By PAUL A. BARRA
GLOVERVILLE — All Vincentians are supposed to celebrate the feast of their founder, St. Vincent de Paul, each year. The occasion at Our Lady of the Valley Parish had special overtones in 1999.
“We celebrate St. Vincent’s vision of serving the poor,” said Sister Nancy Murphy, a Daughter of Charity of St. Vincent de Paul. “The Daughters were the first women’s congregation not cloistered. Vincent saw the need to get us out of the convent to fulfill our ministries.”
Fourteen Daughters from three states gathered at OLV for a special Mass on Sept. 25. Five are living in community in Gloverville; they are Sisters Patricia Lucchesi, Mary Pavonarius, Maureen Houlihan, Jane Marie Otterson and Nancy Murphy. They serve the parish as lectors and in other liturgical roles and as teachers in the parish school of religion, but their main ministry is to the poor people of the area. The founder feast affair was also an opportunity to visit for the other Daughters from Macon, Ga., Fayetteville, N.C., and Georgetown.
Lay members of the St. Vincent de Paul Society also made the trek to Aiken County for the anniversary event, but for many of the participants in the Saturday morning liturgy, the day was another chance to celebrate their own special Vincentian – Father John Lawlor.
“He is one of the finest people I have ever met. It’s an understatement to say that he represents St. Vincent,” said parishioner and pastoral council member James Smith.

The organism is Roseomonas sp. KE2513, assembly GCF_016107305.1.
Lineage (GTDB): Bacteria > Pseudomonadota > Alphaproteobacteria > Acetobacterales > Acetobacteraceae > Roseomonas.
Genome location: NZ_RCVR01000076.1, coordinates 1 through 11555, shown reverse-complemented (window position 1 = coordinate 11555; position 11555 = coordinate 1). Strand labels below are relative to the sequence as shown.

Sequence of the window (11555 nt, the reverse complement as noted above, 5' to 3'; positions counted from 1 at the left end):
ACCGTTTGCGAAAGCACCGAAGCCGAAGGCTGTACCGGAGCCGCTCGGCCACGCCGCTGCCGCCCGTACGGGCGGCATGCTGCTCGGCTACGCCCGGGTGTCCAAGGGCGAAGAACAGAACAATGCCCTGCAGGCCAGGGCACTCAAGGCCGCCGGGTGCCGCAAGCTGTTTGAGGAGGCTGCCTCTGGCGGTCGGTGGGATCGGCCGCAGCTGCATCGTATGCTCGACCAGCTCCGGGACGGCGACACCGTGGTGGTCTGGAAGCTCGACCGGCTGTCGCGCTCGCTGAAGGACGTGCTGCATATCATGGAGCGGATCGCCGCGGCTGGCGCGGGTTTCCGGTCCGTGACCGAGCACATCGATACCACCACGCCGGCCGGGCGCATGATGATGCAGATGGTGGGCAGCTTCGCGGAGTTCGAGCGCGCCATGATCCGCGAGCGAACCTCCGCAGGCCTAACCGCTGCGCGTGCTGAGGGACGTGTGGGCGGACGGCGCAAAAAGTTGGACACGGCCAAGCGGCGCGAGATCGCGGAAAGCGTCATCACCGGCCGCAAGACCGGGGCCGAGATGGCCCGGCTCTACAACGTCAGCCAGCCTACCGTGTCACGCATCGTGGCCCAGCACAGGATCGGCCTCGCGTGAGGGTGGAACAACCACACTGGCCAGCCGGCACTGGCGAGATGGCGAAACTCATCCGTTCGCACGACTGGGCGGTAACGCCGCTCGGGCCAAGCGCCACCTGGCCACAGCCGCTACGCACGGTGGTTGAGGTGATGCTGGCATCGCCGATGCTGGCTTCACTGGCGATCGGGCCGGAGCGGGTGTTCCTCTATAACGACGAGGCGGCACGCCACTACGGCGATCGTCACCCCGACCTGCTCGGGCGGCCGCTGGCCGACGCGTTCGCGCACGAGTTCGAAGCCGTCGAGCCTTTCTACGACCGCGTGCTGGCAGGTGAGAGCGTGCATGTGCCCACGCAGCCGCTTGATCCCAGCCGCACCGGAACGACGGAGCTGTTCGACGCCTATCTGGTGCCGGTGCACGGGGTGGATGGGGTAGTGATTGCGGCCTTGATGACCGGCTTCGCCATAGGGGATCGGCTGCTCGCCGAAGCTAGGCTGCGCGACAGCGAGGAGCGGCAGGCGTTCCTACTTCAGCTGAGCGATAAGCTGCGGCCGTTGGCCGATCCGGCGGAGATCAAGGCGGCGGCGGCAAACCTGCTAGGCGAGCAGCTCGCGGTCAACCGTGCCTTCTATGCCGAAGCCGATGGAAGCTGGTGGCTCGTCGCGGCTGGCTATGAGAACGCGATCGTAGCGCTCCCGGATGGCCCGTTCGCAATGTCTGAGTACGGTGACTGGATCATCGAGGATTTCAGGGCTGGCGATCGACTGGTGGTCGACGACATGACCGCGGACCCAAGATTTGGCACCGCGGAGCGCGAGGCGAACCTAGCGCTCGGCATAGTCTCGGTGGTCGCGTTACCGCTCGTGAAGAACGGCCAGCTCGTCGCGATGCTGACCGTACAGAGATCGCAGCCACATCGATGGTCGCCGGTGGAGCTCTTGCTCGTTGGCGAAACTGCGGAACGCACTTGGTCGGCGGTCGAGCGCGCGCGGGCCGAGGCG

Smith’s opinion seems to be universal at Our Lady of the Valley. Since coming to the small faith community four years ago, Father Lawlor has revitalized the parish. And this from a man who has already lived for eight decades.
“This (the Mass and feast) was father’s idea,” said parishioner Brigitte Wilson. “He wanted to do something special this year.”
The ladies of Our Lady of the Valley arranged to make that special nature part of the celebration. They put on a huge feast in a decorated parish hall, as befits a parish that has risen from the ashes of ennui.
“Father Lawlor has brought this valley together. It was falling apart, and he got us back together,” said Mary Purvis, in between trips to the kitchen to replenish the delicacies and sweets.
The Vincentian is the sacramental priest at the parish. That’s what he volunteered to do when he retired, according to Deacon Robert J. “Bob” Waters, the pastoral administrator. Father Lawlor used to be the spiritual director of Vincentians in the Diocese of Charleston before he came to OLV. “He is such a spiritual person,” Deacon Waters said. “His humbleness and caringness attracts people, and this is how he decided to spend his retirement, serving the poor.”
That was the theme of the priest’s homily at the St. Vincent de Paul Day Mass. After Deacon Waters proclaimed the Gospel of the beatitudes, Father Lawlor said that those words of Jesus turned everything upside down:
“The Lord was a revolutionary. Christ, who created all the beauty in the world, came to it in poverty. He lived with the poor, the poor in wealth and the spiritually poor. This is the work given to you as Vincentians, as members of the St. Vincent de Paul Society.
“St. Vincent said to do three things, to make God known to the poor, to announce Jesus Christ to them and to let them know that the kingdom of God is at hand – and that it’s theirs. It’s what members of the Vincentian family do.”
The Vincentian Mass was concelebrated by Father Peter Clarke, pastor of St. Michael’s in Murphy Village and a former pastor of Our Lady of the Valley.